A particularly dramatic YouTube video, “Battle at Kruger,” offers a potent illustration, capturing an altercation between lions and water buffalo. The action starts with a bull, a cow, and their calf walking toward a large watering hole. Several massive cats suddenly leap out of hiding and race toward the calf, pulling her down with such momentum that she skids down a small hill and plunges into the pond. There a crocodile tries to steal this convenient meal away.
Working together, several waterlogged lions drag the unfortunate bovine back to shore. Yet just as they’re about to take that fatal bite, her parents return, with reinforcements — namely, an angry mob of close to fifty buffalo. One nervy bull leaps forward and scoops up a lion with his horns, tossing her six feet in the air. The rest of the herd gains leverage as a result, scattering lions in all directions, surrounding the now-standing calf.
This video documents sophisticated nonverbal coordination among herbivores, with concern for a single youngster motivating the kind of altruistic courage we would call “heroic” in humans. Clearly, adult herd animals are not the dim-witted, cowardly weaklings they’ve been made out to be by human philosophers and scientists who overidentify with their own predatory tendencies.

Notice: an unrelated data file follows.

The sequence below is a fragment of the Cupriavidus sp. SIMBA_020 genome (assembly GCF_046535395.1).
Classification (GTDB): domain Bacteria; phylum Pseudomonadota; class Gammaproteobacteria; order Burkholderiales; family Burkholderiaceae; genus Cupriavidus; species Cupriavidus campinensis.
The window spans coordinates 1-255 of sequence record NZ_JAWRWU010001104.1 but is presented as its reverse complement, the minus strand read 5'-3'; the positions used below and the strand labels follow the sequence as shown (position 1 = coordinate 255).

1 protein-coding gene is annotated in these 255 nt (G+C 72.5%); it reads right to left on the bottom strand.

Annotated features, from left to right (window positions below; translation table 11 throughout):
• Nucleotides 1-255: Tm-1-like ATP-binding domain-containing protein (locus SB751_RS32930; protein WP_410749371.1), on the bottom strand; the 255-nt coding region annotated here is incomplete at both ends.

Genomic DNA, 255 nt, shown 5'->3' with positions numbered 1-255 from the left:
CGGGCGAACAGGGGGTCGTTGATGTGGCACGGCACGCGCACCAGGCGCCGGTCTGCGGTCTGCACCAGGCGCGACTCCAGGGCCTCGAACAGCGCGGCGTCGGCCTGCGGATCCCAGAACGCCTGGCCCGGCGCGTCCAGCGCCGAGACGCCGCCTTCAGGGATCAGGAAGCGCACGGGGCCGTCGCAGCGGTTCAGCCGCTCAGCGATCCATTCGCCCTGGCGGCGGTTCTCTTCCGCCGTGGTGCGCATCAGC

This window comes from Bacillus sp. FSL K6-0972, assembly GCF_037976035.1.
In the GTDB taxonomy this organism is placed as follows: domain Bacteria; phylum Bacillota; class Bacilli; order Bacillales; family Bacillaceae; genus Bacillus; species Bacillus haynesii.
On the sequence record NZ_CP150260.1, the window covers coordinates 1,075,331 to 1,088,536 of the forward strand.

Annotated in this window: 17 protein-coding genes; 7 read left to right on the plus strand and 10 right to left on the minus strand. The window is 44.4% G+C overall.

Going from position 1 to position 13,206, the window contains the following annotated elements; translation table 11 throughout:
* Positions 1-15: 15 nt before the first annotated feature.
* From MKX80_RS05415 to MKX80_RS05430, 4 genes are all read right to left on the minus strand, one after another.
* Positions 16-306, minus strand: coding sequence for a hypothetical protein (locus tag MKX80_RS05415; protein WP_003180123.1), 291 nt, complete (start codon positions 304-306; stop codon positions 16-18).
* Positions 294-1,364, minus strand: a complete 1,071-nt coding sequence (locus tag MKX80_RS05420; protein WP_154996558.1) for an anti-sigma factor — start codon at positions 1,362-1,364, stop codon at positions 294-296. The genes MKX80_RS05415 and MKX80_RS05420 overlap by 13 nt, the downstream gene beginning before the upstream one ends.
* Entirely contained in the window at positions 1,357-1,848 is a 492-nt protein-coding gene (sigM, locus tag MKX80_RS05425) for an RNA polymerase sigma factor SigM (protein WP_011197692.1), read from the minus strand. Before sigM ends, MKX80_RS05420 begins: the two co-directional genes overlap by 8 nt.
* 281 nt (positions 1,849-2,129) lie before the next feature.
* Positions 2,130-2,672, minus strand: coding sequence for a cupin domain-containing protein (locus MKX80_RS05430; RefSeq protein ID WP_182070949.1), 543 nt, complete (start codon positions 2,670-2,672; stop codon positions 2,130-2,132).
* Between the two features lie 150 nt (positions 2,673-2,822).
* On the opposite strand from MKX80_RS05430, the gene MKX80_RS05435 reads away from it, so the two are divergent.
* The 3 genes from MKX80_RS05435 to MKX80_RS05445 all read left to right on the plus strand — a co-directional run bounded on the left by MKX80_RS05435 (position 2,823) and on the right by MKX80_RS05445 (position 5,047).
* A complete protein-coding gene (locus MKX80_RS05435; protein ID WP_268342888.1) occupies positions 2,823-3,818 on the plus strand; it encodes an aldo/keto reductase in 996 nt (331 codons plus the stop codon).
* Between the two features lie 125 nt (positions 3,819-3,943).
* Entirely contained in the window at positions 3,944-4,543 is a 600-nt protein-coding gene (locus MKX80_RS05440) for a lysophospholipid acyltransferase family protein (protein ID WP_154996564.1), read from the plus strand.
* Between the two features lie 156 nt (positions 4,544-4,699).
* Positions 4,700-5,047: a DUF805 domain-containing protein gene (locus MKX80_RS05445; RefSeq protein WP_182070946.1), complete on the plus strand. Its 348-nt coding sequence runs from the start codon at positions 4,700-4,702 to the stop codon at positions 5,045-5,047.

Natural herd behavior illustrates that power does not have to be harsh, exploitive, oppressive, or shortsighted when we temper ambition with well-timed acts of mutual aid and competition avoidance. In this respect, it’s important to remember that human beings are not carnivores. We are omnivores with characteristics of both predator and prey. This idea is as old as the Bible. Predictions that “the lion shall lie down beside the lamb in paradise” point to a balanced human psyche in which the predatory aspect harmonizes with a gentler form of wisdom.
In today’s highly competitive business environment, however, we need to take this metaphor one step further, cultivating the skills associated with mature, fully empowered nonpredatory animals. In this respect, one herbivore stands out from all the rest.
From an evolutionary perspective, the horse is an astonishing enigma, a prey animal willing to endure the horrors of war and the uncertainty of the unknown, carrying riders around the world for reasons that still boggle the mind, sometimes receiving medals for exceptional bravery along the way. History clearly shows that humans have also been transformed by this interspecies relationship. Many innovative leaders have exercised courage, charisma, poise, endurance, and conviction through lifelong associations with silent, nonpredatory tutors. Alexander the Great, the Buddha, Genghis Khan, Joan of Arc, George Washington, Katherine the Great, Geronimo, Winston Churchill, and Ronald Reagan were accomplished equestrians who had close relationships with spirited, arguably heroic horses. Their mounts were not mindless machines. They required — and fostered — an almost supernatural level of leadership presence capable of motivating others to face outrageous odds and create innovative, highly ambitious empires.